"Unfortunately when people smoke, they are not machines, so they block the holes with their fingers, their lips, their saliva. So at the end, they might get more smoke intake than the machine," Gendreau said yesterday.
The authors are calling for improvements to the ISO method of testing cigarettes for results more realistic to the habits and behaviours of smokers. They also want tobacco companies to list the ingredients and levels of toxins in a product, like food.

Online story source link:
Copyright © The London Free Press
Quote
Like
Share

Joined: December 18th, 2008, 11:57 pm

May 27th, 2005, 6:27 pm #22

For people who think additive free cigarettes must be a safer alternative.

Here is an blurb from a site that sells cigarettes describing the brand American Spirit Cigarettes:

American Spirit
Additive Free Tobacco. The Tobacco used in Natural American Spirit Cigarettes is 100% free of additives, containing only whole leaf natural tobacco... no preservatives, no reconstituted sheet tobacco, no processed stems and no expanded tobacco. Light 5 mg Tar 0.6 mg Nicotine. Regular 12 mg Tar 1.6 mg Nicotine TOBACCO SERIOUSLY DAMAGES HEALTH

Following are two articles talking about the safety and addictive quality of this very same brand:

The Tobacco Additives that Keep You Hooked by Rosie Waterhouse

Additives in cigarettes may make some brands far more addictive than others, according to research. For the first time, scientists have measured the amount of super-addictive "freebase" nicotine cigarettes deliver to the smoker. Like crack cocaine, freebase nicotine vaporises and passes rapidly through the lungs into the bloodstream. Because it reaches the brain so quickly it is thought to be more addictive than normal nicotine. The research, by a team at Oregon Health and Science University in Portland, could lead to ways of rating the addictiveness of different brands.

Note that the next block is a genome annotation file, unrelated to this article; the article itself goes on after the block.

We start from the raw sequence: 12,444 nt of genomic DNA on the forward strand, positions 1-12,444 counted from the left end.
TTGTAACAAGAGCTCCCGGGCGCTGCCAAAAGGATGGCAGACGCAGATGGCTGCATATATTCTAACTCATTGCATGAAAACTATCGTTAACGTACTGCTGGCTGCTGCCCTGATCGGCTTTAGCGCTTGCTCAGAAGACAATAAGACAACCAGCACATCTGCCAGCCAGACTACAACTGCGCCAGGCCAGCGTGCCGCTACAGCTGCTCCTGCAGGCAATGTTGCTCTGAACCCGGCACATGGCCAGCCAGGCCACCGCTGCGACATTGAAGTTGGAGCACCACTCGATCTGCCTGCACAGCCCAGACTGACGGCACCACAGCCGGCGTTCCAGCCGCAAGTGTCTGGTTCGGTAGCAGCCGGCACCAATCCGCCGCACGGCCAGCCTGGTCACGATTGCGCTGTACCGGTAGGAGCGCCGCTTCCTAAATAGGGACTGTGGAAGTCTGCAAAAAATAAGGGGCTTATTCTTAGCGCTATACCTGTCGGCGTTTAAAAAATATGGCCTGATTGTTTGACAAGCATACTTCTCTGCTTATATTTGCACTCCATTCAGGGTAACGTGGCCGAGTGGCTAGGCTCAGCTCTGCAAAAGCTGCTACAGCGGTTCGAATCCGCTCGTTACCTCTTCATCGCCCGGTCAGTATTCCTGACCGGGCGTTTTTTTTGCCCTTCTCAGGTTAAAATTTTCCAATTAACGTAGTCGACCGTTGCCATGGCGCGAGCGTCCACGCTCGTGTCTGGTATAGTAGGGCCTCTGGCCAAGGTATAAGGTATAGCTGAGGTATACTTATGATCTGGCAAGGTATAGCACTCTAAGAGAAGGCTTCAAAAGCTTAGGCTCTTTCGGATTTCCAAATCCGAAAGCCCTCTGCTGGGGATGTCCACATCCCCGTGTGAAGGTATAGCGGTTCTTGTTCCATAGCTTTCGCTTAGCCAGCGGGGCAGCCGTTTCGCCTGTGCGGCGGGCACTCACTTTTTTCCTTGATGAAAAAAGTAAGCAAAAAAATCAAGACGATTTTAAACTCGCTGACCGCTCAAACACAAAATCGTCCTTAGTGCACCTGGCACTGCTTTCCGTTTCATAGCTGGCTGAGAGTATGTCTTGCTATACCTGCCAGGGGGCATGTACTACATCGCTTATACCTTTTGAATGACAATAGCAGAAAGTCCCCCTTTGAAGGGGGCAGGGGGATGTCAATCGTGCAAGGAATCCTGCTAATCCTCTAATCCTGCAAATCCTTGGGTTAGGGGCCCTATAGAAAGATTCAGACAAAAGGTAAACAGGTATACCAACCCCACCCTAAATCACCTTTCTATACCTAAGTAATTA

Scientists compared 11 brands available in America. They found that some contained 10 to 20 times higher percentages of freebase nicotine than experts had previously believed. Brands were compared with a laboratory "reference" cigarette containing 1% freebase nicotine. They varied greatly, ranging from 1% or 2% to 36% for a specialty US brand called American Spirit. Marlboro contained up to 9.6% freebase nicotine. Other well known brands included Camel (2.7%), Winston (5% to 6.2%) and Gauloises Blondes (5.7% to 7.5%).

Professor James Pankow, who led the study, reported in the journal Chemical Research in Toxicology, said: "During smoking, only the freebase form can volatise from a particle into the air in the respiratory tract. Since scientists have shown that a drug becomes more addictive when it is delivered to the brain more rapidly, freebase nicotine levels in cigarette smoke thus are at the heart of the controversy regarding the tobacco industry's use of additives like ammonia and urea, as well as blending choices in cigarette design."

A 1997 study led by Prof Pankow linked ammonia additives with increased freebase nicotine levels in cigarettes. He found that on its own, nicotine would not be very potent in the body but ammonia strips away protons from surrounding molecules including nicotine, making it more rapidly absorbed. The 1997 research confirmed assertions made by the American Food and Drug Administration that widespread use of ammonia compounds in cigarettes manufacturing was evidence that the industry manipulated the delivery of nicotine in tobacco products.

Professor Jack Henningfield, from the Johns Hopkins University School of Medicine in Baltimore, Maryland, said: "It appears likely that ingredients used in modern cigarette manufacture, such as ammonia and urea, account for this addiction-enhancing effect."